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Before your cesarean section procedure, you will be given anesthesia to numb the pain. The doctor will then make either a vertical or horizontal incision in your abdomen and your uterus. After the incision is made, your baby will be delivered through it, and your placenta will be removed. After the cesarean section procedure, the incision will be closed with either staples or stitches.

Before the Cesarean Section Procedure

After you have received cesarean section anesthesia, a catheter (plastic tube) will be placed in your bladder to drain your urine during the surgery. Your lower abdomen is then washed with a special disinfectant cleanser, and you will be covered with sterile sheets. This helps protect you against infections.

During the Cesarean Section Procedure

To begin the cesarean section, your doctor will make a 6- to 8-inch incision in your abdomen directly over your uterus. The incision can be either horizontal, which is side to side, or vertical, which is up and down. The direction of the incision will depend on several factors, including:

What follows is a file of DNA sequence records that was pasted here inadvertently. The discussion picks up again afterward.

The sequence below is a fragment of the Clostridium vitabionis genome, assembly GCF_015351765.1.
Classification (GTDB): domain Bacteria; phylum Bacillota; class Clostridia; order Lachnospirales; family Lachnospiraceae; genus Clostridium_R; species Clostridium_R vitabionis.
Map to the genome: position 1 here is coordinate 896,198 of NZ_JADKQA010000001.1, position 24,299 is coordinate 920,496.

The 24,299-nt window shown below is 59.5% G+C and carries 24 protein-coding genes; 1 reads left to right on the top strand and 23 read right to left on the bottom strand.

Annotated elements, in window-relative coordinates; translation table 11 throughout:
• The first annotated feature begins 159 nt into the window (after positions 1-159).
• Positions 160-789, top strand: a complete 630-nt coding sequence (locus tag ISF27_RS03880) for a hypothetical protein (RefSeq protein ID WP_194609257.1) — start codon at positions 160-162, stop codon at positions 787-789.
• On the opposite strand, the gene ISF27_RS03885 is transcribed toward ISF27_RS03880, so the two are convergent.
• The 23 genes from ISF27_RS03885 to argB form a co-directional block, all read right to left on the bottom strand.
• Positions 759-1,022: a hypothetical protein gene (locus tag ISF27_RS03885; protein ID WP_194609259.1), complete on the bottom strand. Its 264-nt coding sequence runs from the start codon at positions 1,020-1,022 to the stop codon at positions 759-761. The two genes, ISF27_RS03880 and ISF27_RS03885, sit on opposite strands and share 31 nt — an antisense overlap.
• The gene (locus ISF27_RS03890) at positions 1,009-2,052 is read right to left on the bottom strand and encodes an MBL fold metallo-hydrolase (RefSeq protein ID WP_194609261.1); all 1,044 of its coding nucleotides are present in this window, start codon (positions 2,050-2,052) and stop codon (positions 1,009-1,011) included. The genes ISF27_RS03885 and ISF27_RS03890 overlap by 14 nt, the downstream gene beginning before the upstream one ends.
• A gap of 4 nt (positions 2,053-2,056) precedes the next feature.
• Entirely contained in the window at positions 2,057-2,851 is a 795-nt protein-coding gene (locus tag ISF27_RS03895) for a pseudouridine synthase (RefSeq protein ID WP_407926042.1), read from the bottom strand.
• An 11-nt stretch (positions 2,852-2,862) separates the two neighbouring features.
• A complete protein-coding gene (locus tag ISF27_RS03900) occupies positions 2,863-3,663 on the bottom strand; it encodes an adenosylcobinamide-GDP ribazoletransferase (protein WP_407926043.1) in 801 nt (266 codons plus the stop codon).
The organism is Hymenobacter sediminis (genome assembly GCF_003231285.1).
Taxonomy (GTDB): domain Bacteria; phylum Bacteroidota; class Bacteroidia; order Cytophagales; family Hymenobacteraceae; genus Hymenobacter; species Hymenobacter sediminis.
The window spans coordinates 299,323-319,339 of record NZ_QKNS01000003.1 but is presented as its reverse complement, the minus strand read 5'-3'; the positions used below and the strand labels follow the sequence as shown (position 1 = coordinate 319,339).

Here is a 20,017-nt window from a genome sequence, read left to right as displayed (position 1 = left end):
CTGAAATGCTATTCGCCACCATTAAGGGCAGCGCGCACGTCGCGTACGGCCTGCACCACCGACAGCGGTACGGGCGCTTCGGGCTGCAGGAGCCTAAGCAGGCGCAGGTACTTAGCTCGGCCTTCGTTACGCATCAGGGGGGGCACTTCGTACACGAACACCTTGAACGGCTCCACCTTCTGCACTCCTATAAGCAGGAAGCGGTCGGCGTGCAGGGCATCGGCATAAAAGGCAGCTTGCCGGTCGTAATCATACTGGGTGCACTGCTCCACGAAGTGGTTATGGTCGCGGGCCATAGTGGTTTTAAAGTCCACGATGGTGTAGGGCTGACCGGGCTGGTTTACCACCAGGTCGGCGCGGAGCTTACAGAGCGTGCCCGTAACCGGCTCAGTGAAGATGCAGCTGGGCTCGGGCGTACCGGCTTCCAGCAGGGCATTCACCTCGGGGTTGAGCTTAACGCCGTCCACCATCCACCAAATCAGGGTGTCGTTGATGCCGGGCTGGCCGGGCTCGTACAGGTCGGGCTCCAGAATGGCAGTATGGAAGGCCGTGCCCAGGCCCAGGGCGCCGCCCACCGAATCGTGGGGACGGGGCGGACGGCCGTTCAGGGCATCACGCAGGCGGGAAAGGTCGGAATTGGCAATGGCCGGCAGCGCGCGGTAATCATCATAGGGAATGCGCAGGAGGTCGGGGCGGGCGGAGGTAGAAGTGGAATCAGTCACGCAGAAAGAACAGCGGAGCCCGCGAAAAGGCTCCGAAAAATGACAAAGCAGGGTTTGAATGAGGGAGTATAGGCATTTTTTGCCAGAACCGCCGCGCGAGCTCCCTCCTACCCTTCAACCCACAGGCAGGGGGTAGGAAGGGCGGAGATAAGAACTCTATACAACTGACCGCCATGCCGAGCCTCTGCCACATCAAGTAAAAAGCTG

Your body's shape and size

The position and size of the baby and your uterus

How quickly the delivery is needed.

If you've had a cesarean section before, your surgeon will usually try to go through the previous scar. Once the surgeon is inside, another incision will be made through the uterus. In most women, the incision is side to side on the lower part of the uterus.

Your baby is then delivered through this opening. The umbilical cord is cut, and your baby is handed to a healthcare provider, who will take him or her to a small, warmly lit plastic crib called a warmer. Then your baby is cleaned and dried and eventually checked by a pediatrician.

 After the Cesarean Section Procedure

After your baby has been delivered, your placenta will be carefully removed from your uterus. At this time, you may also receive PitocinĀ®, which is a drug that causes the uterus to contract and helps prevent serious bleeding. Your doctor will then close the incision on your uterus, and the incisions in your skin will be closed with surgical staples or stitches that will later dissolve on their own.